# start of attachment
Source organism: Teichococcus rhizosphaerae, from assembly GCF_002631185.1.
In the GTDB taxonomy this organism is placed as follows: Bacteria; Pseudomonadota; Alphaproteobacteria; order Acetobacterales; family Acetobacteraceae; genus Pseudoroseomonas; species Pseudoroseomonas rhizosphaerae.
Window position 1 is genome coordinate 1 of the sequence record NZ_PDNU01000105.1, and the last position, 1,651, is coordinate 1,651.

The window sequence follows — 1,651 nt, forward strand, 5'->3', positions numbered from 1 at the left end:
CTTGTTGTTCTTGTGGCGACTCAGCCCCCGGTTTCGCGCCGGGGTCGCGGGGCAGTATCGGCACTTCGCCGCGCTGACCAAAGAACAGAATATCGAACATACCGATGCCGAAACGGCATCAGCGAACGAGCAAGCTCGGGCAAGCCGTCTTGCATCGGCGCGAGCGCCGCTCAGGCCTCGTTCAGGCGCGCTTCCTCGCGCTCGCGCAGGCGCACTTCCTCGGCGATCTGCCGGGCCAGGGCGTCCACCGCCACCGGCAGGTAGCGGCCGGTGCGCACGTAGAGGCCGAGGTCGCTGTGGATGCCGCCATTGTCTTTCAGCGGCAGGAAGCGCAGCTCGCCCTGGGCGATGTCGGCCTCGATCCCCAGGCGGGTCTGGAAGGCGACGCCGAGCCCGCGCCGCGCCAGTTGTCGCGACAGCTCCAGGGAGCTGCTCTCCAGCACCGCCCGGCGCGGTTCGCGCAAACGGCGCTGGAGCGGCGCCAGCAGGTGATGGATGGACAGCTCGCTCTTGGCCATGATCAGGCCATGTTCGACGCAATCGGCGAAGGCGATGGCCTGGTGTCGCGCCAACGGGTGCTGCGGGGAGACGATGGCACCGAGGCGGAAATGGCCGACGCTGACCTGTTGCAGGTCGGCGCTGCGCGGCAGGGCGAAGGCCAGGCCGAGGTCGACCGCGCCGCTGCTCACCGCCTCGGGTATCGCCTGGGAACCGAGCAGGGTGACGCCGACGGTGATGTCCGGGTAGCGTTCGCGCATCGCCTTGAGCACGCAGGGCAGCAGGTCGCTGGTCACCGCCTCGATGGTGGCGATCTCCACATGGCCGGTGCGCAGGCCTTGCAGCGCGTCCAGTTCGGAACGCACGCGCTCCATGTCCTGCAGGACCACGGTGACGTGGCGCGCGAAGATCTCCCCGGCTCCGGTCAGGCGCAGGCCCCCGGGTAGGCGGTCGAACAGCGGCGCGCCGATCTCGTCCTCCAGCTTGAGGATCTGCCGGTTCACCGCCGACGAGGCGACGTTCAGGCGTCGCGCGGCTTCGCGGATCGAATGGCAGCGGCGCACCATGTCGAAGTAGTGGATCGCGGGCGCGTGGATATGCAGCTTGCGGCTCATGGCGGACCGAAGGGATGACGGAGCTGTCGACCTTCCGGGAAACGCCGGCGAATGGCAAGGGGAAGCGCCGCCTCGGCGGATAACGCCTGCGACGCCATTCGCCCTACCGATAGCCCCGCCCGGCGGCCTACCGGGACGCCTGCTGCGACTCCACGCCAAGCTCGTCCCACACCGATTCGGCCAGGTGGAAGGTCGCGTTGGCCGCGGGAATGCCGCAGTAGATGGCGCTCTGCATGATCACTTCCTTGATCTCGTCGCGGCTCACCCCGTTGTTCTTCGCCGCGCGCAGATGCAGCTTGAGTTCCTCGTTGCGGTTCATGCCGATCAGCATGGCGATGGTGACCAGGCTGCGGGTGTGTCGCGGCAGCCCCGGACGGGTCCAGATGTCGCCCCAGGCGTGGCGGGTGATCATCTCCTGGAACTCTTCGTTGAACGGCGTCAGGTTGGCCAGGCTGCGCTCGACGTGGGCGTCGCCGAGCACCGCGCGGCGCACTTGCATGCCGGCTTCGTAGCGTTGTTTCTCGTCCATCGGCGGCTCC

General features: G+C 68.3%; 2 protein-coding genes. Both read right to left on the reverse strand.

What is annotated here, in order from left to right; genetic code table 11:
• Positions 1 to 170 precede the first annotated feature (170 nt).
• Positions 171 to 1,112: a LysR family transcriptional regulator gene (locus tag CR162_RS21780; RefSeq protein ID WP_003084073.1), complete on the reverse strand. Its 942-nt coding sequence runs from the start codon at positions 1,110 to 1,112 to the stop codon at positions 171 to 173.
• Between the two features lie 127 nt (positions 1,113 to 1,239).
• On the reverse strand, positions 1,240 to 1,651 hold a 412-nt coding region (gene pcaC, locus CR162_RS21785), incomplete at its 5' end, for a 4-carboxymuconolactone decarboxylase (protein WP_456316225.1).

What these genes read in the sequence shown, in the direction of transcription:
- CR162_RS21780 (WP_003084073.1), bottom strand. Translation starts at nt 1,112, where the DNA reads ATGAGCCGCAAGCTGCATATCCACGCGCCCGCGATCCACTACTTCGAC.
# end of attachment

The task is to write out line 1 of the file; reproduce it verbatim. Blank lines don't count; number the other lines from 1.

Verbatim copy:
Source organism: Teichococcus rhizosphaerae, from assembly GCF_002631185.1.